Before Kathleen could go home therefore, the social workers needed to make arrangements that would alleviate the risk of her constant phoning of 999.  The hospital was keen for Kathleen to go, as her bed was costing them £310 per day, and was moreover required for someone who was more in need than Kathleen.  To help determine Kathleen’s mental capacity, a Consultant Psychiatrist questioned Kathleen about the reasons behind her ambulance calling, but she clearly denied all knowledge of ever making the calls.  The psychiatrist carried out a mini-mental state examination, first asking Kathleen to repeat and remember three objects – a lemon, a key and a flag.  Kathleen was then asked to say the days of the week backwards, which she managed to do, but was then asked to recall the three objects.  She failed this last task.  The psychiatrist concluded that Kathleen had genuine memory impairment, and therefore lacked full capacity.

It was interesting to note that the social workers did not agree with the psychiatrist’s conclusion.  Kathleen seemed fully lucid when they spoke to her about the ambulance calls, and she seemed to comprehend why they were wrong.  The social workers decisively concluded that Kathleen fully understood about the emergency calls.  In order to minimise the risk of reoccurrence, the social workers decided to arrange two extra care visits, per day, to Kathleen and Leonard’s home.

On the day that Kathleen was due to be discharged from hospital, it was found that Leonard had disappeared.  Eventually it was discovered that he was also at the hospital, suffering from a twisted bowel.  Kathleen’s return for that day was therefore in jeopardy; particularly on account of her being alone and isolated once she had returned home; and therefore perhaps, as a consequence, she may have been more tempted to call the ambulance again.  However, the discharge went ahead, with two carers attending to meet her at home.  The bed in the hospital was just costing too much, and evidently was more costly than the expense of two home-carers.

In the morning, Leonard arrived home with plenty of painkillers.  Kathleen and him-self were so happy to be reunited.  Their affection was candid and touching, and had the effect of making the observer feel so warm and empathetic inside.  Kathleen talked about never wanting to give up her home, and moreover never wanting to go into a care home.  Leonard commented that he would like to die first, as he could never cope with being on his own and was not emotionally strong enough to cope without his wife.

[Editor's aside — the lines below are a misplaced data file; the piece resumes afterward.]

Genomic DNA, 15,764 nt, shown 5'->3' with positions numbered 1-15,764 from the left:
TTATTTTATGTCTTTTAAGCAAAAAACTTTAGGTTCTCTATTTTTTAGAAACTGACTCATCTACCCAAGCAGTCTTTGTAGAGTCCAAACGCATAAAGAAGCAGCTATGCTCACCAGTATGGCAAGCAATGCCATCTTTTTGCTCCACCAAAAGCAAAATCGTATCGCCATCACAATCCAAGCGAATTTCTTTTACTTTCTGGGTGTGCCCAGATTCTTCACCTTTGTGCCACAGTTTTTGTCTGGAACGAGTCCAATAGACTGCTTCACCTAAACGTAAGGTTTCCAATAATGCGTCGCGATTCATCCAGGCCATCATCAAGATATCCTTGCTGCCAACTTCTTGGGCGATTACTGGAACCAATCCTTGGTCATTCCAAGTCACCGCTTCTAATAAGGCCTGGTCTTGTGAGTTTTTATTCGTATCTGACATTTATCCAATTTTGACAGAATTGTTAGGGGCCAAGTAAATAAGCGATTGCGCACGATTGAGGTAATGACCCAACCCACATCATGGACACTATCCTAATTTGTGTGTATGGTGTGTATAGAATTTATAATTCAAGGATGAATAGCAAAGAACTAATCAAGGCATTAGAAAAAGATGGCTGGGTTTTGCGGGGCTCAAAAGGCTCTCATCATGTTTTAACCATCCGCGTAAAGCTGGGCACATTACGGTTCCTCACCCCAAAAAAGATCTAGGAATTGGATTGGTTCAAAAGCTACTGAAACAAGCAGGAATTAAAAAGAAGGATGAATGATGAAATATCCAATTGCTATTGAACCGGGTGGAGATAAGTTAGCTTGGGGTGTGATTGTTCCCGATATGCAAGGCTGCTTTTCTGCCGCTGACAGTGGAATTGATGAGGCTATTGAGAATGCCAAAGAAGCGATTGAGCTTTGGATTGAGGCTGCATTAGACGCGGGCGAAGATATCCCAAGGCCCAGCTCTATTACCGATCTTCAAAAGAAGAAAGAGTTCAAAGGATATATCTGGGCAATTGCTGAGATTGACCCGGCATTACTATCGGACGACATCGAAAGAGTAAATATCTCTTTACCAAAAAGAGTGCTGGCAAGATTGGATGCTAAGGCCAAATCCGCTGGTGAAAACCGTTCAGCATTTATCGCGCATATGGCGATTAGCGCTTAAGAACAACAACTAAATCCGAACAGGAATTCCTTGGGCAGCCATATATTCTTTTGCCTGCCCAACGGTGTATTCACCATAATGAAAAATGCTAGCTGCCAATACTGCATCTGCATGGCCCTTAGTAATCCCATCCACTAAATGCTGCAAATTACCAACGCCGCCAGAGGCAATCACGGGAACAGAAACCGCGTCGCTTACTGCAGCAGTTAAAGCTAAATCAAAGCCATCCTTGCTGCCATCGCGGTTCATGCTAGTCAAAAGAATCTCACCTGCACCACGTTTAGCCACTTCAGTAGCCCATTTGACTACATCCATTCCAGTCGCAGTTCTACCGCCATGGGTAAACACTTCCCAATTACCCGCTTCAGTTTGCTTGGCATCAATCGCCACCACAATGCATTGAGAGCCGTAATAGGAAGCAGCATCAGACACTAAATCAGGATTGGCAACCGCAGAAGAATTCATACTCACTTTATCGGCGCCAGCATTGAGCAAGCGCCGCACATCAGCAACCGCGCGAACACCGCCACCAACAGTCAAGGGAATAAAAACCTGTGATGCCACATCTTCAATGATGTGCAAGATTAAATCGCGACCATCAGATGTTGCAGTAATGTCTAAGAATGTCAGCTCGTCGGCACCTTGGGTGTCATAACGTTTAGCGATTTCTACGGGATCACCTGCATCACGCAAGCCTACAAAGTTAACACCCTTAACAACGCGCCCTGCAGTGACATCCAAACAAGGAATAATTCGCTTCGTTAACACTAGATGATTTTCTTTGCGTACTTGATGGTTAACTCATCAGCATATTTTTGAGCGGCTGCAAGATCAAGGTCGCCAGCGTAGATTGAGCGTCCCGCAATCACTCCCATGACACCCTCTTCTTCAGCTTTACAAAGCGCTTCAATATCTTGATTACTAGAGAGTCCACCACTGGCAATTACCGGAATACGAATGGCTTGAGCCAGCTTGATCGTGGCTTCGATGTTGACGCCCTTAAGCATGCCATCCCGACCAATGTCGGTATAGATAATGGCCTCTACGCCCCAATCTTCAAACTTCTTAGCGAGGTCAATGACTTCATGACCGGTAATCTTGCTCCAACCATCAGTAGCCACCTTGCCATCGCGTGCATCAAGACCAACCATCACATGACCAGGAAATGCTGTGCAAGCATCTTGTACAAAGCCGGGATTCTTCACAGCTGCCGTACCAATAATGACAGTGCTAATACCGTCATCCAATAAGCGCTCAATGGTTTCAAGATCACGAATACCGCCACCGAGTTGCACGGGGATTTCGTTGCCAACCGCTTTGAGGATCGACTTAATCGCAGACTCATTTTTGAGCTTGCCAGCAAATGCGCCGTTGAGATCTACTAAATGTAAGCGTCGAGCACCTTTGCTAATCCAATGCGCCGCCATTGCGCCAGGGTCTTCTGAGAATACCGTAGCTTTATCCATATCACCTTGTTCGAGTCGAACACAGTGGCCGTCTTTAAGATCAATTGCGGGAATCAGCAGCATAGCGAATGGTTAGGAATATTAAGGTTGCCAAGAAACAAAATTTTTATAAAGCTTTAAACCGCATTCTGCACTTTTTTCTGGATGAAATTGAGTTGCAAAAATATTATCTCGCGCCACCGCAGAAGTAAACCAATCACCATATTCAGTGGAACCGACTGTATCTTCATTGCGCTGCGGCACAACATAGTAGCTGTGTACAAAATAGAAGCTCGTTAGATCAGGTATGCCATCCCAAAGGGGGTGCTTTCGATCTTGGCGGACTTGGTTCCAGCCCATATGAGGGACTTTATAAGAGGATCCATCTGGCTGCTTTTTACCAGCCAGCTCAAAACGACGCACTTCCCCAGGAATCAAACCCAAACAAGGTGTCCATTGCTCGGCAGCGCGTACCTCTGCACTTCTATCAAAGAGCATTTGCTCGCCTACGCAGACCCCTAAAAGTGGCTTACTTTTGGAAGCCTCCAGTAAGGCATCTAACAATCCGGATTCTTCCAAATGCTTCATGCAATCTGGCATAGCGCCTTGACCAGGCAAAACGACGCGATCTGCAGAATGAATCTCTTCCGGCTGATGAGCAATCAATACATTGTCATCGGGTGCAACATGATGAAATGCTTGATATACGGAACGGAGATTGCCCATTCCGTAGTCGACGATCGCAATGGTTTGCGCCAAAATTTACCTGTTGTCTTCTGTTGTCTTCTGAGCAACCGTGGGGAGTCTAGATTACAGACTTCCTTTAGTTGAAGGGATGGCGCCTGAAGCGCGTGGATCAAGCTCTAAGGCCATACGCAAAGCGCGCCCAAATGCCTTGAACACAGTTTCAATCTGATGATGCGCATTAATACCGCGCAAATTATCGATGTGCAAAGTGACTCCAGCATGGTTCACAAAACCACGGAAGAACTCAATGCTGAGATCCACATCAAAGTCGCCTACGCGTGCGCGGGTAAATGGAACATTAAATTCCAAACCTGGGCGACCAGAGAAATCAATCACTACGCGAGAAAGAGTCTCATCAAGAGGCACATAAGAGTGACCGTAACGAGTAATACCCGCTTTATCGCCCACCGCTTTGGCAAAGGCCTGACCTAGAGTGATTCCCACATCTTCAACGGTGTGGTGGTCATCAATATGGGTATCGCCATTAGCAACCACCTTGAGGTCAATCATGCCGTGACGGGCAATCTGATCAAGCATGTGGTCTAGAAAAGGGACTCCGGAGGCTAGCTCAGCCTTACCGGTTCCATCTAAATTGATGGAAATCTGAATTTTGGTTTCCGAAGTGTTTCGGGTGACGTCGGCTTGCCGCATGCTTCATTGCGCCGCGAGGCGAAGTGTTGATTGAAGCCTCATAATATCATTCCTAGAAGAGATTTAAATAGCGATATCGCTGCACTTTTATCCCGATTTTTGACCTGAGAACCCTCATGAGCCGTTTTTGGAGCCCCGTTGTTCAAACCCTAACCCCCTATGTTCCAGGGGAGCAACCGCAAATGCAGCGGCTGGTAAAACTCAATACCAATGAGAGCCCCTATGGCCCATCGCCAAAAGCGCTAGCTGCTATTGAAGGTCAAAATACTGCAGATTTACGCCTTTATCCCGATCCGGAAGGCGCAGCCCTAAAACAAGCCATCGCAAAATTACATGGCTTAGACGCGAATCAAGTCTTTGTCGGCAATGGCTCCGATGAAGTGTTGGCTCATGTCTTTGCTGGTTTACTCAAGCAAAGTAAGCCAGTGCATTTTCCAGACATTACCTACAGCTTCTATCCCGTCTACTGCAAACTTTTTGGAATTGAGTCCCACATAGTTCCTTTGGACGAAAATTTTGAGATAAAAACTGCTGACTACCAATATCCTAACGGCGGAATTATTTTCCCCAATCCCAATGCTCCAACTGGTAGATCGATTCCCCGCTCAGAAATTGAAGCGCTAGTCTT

A month later, it was revealed that the emergency services had been called forty more times!  Kathleen was demanding 24 hour care in her home; not in a care home.  The social workers visited her to discuss these issues, and said that she could have home care if she was willing to pay for it.  Kathleen instantly rejected this, as she felt that her-self and Leonard had paid enough in taxes and national insurance contributions throughout the years.  The social workers’ response was to offer Kathleen, and Leonard, a nursing home; the social workers desperately wanted to keep them together, which was only morally right.  Kathleen was adamant though, that a care home was not going to happen; she was intent on staying in her home.

Kathleen was upset, and so her GP came to pay her a home visit.  He brought along a different psychiatrist whom Kathleen had met before.  The GP was worried about Kathleen’s incontinence and pressure sores, and how having occasional care visits was not really addressing these issues.  The psychiatrist performed a different type of mini-mental state examination, and Kathleen did not respond very well as she was clearly emotionally upset.  Kathleen told the psychiatrist that she felt a nuisance.

On leaving the house, the psychiatrist told the GP that Kathleen’s mental capacity was definitely questionable.  A ‘best interest’ decision was mentioned for the first time. 

We later learned that Kathleen went back to the hospital, having contracted pneumonia.  Leonard, in his isolation, telephoned the ambulance and told them that he could not stand being on his own.  Leonard later had a fall and was admitted to hospital himself. 

Six months later, it was definitely decided that Kathleen no longer had mental capacity.  Kathleen and her husband had very different care needs, and it was hard to practically unite the care plan and the couple as one.  In response, a multi-disciplinary team meeting was held, with Leonard in attendance, on behalf of him-self and Kathleen.  Everything was carefully explained to him, and he had several opportunities to put across his views.  Leonard was happy to go along with the nursing home plan, because him-self and Kathleen would remain together, and she would also be able to receive the 24 hour care that she so desperately needs.  Leonard knowingly predicted however, that Kathleen would not comply with this option, and of course, knowing his wife for sixty years, he was absolutely right.

Total overnight care was another option that had been previously mentioned; perhaps more as a compromise in meeting Kathleen half-way.  At the end of the programme therefore, we learned that Kathleen had gone home with Leonard.  Kathleen was now receiving eleven visits each day, and this presumably, included overnight care.  In the short time since Kathleen had been home, the ambulance had been called thirty-eight times, and there had been visits to Accident and Emergency on several occasions.

It seems that it is only a matter of time before Kathleen will be forced to go into a care home, albeit with her husband.  The ambulance and care-worker costs combined must be far more than the expenses that are charged in a care home; and to add weight to the argument, desperately ill people, who need the emergency services, are potentially having their lives put at risk. 

In an ever increasing ageing population, it seems that stories like Kathleen and Leonard’s will sadly become more common.  It must be so hard to accept some of the changes that accompany the ageing process; especially when you have shared your life and home with a partner for over 60 years.  It is up to us as nurses therefore, to offer the elderly compassion, care and understanding.  We must try to make what is potentially a difficult journey, just a little bit easier, with some heart-felt kindly words and a good measure of empathy.   

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For more information, please visit:

The Open University

OU on the BBC, Protecting Our Parents

http://www.open.edu/openlearn/whats-on/tv/ou-on-the-bbc-protecting-our-parents

 

BBC Two

Protecting Our Parents

http://www.bbc.co.uk/programmes/b041mq9q